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Russian battleship Imperator Aleksandr III (1901)
Imperator Alexander III at anchor
Career (Russian Empire) Russian Navy Ensign
Name: Imperator Aleksandr III
Namesake: Tsar Alexander III
Ordered: 26 April 1899[Note 1]
Builder: Baltic Works, Saint Petersburg
Laid down: 23 May 1900
Launched: 3 August 1901
Completed: November 1903
Fate: Sunk at the Battle of Tsushima, 27 May 1905
General characteristics
Class & type: Borodino-class pre-dreadnought battleship
Displacement: 14,181 long tons (14,409 t)
Length: 397 ft (121.0 m)
Beam: 76 ft 1 in (23.2 m)
Draft: 29 ft (8.84 m)
Installed power: 15,800 ihp (11,782 kW)
20 Belleville boilers
Propulsion: 2 shafts, 2 Vertical triple-expansion steam engines
Speed: 18 knots (33 km/h; 21 mph)
Range: 2,590 nmi (4,800 km; 2,980 mi) at 10 knots (19 km/h; 12 mph)
Complement: 782 (designed)
Armament: 2 × 2 - 12 in (305 mm) guns
6 × 2 - 6 inches (152 mm) guns
20 × 1 - 75 mm (3 in) guns
20 × 1 - 47 mm (1.9 in) guns
4 × 1 - 15 in (381 mm) torpedo tubes
Armor: Krupp armor
Belt: 7.64–5.7 inches (194–145 mm)
Deck: 1–2 inches (25–51 mm)
Turrets: 10 inches (254 mm)

Imperator Alexandr III (Russian: Император Александр III) was a Borodino-class battleship built for the Russian Imperial Navy in the first decade of the 20th century. The design of the Borodino class was derived from that of the French-designed battleship Tsesarevich. The ship was completed a few months before the start of the Russo-Japanese War in February 1904 and was assigned to the Second Pacific Squadron sent to the Far East six months later to break the Japanese blockade of Port Arthur. The Japanese captured the port while the squadron was in transit and their destination was changed to Vladivostok. During the Battle of Tsushima in May 1905, Imperator Alexandr III was sunk by Japanese gunfire with the loss of her entire crew.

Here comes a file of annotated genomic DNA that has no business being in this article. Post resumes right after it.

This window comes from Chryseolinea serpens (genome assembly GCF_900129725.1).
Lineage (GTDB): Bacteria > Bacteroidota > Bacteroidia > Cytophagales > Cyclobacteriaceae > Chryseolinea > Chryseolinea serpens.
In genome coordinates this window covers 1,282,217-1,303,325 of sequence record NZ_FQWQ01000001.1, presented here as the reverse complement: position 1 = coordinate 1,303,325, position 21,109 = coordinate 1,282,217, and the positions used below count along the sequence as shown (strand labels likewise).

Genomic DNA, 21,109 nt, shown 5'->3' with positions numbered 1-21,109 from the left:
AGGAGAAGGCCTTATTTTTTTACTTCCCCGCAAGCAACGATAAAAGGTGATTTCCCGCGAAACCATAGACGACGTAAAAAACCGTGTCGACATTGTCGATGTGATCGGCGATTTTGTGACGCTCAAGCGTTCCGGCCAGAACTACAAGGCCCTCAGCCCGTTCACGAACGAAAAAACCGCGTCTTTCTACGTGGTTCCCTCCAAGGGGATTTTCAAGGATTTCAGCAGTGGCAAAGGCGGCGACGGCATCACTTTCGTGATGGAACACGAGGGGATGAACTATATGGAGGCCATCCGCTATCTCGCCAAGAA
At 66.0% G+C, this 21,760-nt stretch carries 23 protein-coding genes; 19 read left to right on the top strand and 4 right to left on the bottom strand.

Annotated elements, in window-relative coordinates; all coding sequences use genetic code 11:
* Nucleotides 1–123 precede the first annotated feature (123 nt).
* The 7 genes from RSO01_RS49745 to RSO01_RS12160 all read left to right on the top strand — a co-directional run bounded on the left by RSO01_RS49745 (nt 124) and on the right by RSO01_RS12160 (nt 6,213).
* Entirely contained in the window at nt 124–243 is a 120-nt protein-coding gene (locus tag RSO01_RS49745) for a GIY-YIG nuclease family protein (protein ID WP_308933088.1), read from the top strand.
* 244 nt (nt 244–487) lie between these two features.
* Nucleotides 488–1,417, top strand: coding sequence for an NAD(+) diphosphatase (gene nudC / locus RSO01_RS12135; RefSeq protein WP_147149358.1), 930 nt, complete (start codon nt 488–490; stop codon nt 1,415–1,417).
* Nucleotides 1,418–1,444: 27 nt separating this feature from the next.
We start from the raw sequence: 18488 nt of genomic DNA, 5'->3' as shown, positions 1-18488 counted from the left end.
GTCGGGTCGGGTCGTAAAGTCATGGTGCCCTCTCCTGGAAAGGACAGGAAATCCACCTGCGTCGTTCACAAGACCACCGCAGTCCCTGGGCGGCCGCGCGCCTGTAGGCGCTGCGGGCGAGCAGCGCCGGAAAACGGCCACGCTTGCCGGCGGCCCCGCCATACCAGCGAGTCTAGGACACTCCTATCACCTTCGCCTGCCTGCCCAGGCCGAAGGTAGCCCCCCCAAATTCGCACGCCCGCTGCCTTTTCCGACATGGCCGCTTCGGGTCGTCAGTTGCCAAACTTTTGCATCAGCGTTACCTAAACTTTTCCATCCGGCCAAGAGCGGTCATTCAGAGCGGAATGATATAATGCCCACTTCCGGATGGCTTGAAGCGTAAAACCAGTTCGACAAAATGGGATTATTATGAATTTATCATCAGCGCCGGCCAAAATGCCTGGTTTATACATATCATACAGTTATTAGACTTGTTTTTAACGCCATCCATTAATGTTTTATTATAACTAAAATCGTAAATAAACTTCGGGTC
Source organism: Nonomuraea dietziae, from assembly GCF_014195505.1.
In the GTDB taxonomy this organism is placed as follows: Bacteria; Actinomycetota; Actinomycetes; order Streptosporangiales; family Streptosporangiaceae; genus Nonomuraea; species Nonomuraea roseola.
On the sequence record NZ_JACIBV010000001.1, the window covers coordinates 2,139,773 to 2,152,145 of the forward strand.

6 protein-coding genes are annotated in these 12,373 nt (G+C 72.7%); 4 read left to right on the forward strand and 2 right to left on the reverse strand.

Design and description

Imperator Alexandr III was 397 feet (121.0 m) long overall, had a beam of 76 feet 1 inch (23.19 m) and a draft of around 29 feet 2 inches (8.9 m) at deep load. Designed to displace 13,516 long tons (13,733 t), she was over 600 long tons (610 t) overweight and displaced 14,181 long tons (14,409 t). This caused a problem during sea trials on 6 October 1903 when Imperator Alexandr III made a high-speed turn that caused her to heel 15° and submerged the embrasures for the 75-millimeter (3.0 in) guns. Her intended crew consisted of 28 officers and 754 enlisted men, although she carried 826–46 crewmen in service. Her design was based on that of the Tsesarevich, modified to suit Russian machinery.[1]

The ship was powered by two 4-cylinder vertical triple-expansion steam engines, each driving one propeller shaft, using steam generated by 20 Belleville boilers. The engines were rated at 15,800 indicated horsepower (11,800 kW) and designed to reach a top speed of 18 knots (33 km/h; 21 mph). Imperator Alexandr III, however, only reached a top speed of 17.7 knots (32.8 km/h; 20.4 mph) from 16,225 indicated horsepower (12,099 kW) during her official machinery trials on 23 July 1903. She carried a maximum of 1,350 long tons (1,370 t) of coal which allowed her to steam for 2,590 nautical miles (4,800 km; 2,980 mi) at a speed of 10 knots (19 km/h; 12 mph).[2]